The Law That Binds The Land
The Equatorial Press Lead Story Spanning savannah to coastline, South Africa enjoys some of the world's most biodiverse regions within its national borders. Yet concern is growing over a new set of laws aimed at making land seizures easier for the government to enact, regardless of their environmental impact. Can sustainability coexist with these new legal restrictions?(Photo by Randy OHC/Flickr)

By Anne Mearns

South Africa is blessed with a great diversity of natural beauty and richness. From snowcapped mountains, where pure mountain streams flow down to forested kloofs, to timeless deserts with dry river beds and salt pans, to grasslands, the area with the most successful forms of life on earth, South Africa displays a stunning variety. Many species of unique and endemic kinds of animal and plant life live in grasslands in South Africa. You also find the bushveld and savanna that forms the habitat of a great variety of animals that wander from waterholes to riverbeds, from valleys to open plains of grasslands.

Birds that are the jewels of the bushveld decorate trees with their beautiful plumage and break the silence with their melodious songs and calls. At sunrise you can always be greeted with the welcome call of the Fish Eagle. The wetlands are the breeding grounds and feeding places of many wetland birds, waders, and unique frog species. In these wetland areas you cannot miss striking sunset scenes accentuated by the far-off call of the African Night Jar. At the southern tip of South Africa is the fynbos habitat where you can find the most unique plantlife and animal life in Africa, species that survive some of the most stressfull weather conditions in the world. This is South Africa in brief, the country that also produces food for all its people and other nations in Africa.

Unfortunately, much of South Africa's natural beauty has been disturbed by human activities. Most recently, expropriation laws have been amended to make it easy for the state to pay farmers less than market value for forced farm sales. This has frightened farmers into accepting below-market prices without full or direct access to the courts. Many white farmers and farm workers and small communities have been affected.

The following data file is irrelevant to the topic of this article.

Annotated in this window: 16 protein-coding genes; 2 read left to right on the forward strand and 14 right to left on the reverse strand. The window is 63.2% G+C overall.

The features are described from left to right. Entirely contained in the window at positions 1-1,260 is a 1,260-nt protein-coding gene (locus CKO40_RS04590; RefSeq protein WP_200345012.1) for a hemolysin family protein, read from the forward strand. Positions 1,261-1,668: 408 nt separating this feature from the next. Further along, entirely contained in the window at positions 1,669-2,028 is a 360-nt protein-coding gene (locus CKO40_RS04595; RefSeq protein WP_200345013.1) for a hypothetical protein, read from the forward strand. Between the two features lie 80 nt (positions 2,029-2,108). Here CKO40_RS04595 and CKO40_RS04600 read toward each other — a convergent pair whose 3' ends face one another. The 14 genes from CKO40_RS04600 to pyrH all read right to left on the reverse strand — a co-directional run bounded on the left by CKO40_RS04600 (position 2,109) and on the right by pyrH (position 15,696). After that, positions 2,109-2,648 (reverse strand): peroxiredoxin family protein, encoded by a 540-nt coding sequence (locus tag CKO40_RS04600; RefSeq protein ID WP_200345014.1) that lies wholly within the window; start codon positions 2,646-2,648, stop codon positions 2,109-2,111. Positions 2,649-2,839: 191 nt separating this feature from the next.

These new laws allow the state to expropriate land in the public interest under the banner of land reform. Current legislation also caters to expropriation for public purposes such as building of dams, roads and airports.

In 2007 a mining company from Australia applied for heavy metal mining (titanium) on the Wild Coast. The application is still pending. If the mining is approved it will lead to the extinction of aquatic fauna and a permanent loss of biodiversity. The environmental management plan that has been submitted alongside the proposal contains "fatal" flaws. Studies by specialists familiar with the area are missing and plans to rehabilitate the area have not been submitted. In yet another case of communities versus expropriation, the people in the area have objected against this mining proposal because it is in violation of the environmental rights of present and future generations. Profits from mining operations will accrue to shareholders, most of whom live overseas, and none of these profits will likely ever reach the community itself.

A Land Affairs official denies the expropriation laws are precursors to Zimbabwe-style land grabs.

In South Africa natural ecosystems such as wetlands, grasslands, savannah, fynbos and bushveld habitats are recognized to contain some of the most important biodiversity in Africa. The negative impact of human activities, such as pollution, agriculture, development, mining and population growth cause a lot of damage to natural areas. Thus, protected areas must be sustainable as future generations will also need to enjoy these remaining resources. Restrictive new expropriation laws do little to help this cause.

Anne Mearns is a long-time conservationist based in South Africa. She is a United Nations Environment Program Global 500 Laureate.